Tuloso-Midway High School
|Tuloso-Midway High School|
2653 McKenzie Road
|School type||Public high school|
|School district||Tuloso-Midway Independent School District|
|Color(s)||Maroon and gold|
|Athletics conference||UIL Class AAAAA|
|Mascot||Warriors and Cherokees|
The overall population of the Tuloso-Midway region in Corpus Christi, Texas, was approximately 12,400 people in 2009. The majority of students are minorities with about 57% of the population listed as Hispanic or Latino (of any race) and 42% White.
The school's population in 2015 was 1,150 students of which 70.61% are Hispanic and the other 26.52% are White. As of the 2005–06 school year[update], Tuloso-Midway High's student body totaled 978 (45.7% White, 51.9% Hispanic, 1.8% African American, 0.3% Asian/Pacific Islander, and 0.2% Native American) with 26.3% of the students considered economically disadvantaged.
During the 1990s, Tuloso-Midway High School widened its attendance boundaries to all students in the region, with application acceptance contingent on an applicant's educational performance and behavioral record at his or her previous school. Each year, more than 900 out-of-district students join TMISD using the application process. The high school continues to benefit from this policy, as many successful students have transferred into the high school from around the region since the program's inception.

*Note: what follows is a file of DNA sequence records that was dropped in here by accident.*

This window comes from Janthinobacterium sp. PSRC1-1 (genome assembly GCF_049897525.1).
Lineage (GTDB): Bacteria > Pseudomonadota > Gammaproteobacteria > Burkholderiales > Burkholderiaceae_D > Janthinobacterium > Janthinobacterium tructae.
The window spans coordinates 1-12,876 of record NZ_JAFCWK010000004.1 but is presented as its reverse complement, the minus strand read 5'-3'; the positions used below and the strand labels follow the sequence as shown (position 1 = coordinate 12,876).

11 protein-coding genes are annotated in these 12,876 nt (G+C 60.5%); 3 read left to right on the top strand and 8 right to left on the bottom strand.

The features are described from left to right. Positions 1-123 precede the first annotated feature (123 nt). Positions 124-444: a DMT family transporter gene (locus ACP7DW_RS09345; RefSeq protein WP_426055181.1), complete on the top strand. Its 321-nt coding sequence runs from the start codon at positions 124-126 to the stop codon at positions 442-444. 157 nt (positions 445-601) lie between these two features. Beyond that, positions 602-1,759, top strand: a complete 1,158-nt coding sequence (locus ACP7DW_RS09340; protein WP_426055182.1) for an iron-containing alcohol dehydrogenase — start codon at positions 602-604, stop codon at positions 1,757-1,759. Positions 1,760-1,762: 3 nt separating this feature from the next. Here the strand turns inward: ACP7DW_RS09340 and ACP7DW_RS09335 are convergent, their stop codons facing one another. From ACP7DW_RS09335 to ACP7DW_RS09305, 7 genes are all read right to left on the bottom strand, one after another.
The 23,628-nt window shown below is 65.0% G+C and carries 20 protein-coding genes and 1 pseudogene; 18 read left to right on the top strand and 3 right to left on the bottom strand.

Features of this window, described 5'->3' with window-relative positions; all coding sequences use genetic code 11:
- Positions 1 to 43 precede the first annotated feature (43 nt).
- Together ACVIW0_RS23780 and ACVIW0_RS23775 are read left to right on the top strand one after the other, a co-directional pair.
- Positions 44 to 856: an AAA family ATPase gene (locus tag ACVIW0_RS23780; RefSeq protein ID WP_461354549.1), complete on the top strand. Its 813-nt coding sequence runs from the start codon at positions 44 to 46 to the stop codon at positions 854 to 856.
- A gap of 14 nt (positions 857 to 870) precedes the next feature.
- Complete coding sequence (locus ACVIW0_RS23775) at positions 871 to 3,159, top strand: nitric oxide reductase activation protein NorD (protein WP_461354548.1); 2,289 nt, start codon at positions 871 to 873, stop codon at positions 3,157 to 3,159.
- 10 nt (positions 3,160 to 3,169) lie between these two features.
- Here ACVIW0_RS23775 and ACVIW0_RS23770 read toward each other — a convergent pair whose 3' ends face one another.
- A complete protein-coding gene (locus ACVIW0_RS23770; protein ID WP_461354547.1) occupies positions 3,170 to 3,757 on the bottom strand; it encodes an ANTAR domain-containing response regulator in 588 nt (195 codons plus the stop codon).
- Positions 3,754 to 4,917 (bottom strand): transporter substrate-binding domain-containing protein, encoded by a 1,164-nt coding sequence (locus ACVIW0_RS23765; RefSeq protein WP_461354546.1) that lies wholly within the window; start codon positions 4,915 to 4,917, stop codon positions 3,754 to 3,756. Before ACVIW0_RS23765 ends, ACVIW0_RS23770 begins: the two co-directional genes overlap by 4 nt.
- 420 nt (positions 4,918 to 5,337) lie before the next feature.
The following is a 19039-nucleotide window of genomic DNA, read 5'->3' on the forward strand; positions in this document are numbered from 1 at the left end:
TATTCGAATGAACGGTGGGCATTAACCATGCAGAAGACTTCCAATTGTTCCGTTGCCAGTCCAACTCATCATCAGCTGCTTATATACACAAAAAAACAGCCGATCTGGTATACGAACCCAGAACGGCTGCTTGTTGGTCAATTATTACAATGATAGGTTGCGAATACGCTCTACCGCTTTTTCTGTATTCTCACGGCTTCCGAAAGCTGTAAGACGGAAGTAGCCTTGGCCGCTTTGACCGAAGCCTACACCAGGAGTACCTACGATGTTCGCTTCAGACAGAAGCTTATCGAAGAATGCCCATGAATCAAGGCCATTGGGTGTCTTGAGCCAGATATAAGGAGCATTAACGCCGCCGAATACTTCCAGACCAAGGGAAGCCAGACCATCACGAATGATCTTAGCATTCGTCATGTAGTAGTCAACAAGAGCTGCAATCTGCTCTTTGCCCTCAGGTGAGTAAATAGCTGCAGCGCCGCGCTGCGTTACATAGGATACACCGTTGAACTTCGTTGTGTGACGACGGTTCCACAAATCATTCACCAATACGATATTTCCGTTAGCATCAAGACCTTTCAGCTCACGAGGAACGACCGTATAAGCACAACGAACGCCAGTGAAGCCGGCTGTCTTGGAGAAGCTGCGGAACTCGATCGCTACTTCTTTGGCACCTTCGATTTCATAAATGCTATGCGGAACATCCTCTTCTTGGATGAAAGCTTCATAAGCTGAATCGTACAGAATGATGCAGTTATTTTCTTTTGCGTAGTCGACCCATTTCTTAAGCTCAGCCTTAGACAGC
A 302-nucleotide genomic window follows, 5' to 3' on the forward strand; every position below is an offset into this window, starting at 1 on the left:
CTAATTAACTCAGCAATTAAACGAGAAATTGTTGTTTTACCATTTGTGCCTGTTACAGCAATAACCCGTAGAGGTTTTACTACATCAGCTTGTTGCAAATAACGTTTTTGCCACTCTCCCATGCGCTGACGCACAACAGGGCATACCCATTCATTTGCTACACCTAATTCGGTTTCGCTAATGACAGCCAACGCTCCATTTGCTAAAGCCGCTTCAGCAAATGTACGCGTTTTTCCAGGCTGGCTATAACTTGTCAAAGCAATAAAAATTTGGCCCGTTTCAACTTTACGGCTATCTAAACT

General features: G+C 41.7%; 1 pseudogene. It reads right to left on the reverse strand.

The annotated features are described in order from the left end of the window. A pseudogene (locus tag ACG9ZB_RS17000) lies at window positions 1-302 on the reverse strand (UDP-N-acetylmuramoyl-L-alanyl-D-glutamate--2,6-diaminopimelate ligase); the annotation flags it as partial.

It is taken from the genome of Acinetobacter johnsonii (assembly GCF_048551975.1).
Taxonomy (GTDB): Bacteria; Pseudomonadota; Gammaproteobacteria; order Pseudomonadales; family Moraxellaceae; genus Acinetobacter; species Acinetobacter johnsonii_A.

With rapid population growth in the area from 2006 to 2013, the enrollment has been above 1,000 consistently with a peak of 1,179 students in the 2013–14 school year. Tuloso-Midway High is expected to hit enrollment records over the next several years. The demographics of the high school continue to be about 55% Hispanic and 40% white, with the remaining 5% split among African American, Asian, and other nationalities.
Tuloso-Midway Independent School District began in 1887 when a schoolhouse was constructed on donated land in the Tuloso area. The school's first teacher was an individual named Murdock who taught nine students for a six-month term. Twenty-seven years later, in 1914, the first Midway school was established in an adjacent community. In 1938, the Tuloso and Midway communities planned the formation of the Tuluso-Midway Independent School District. By 1947, the district had come into being.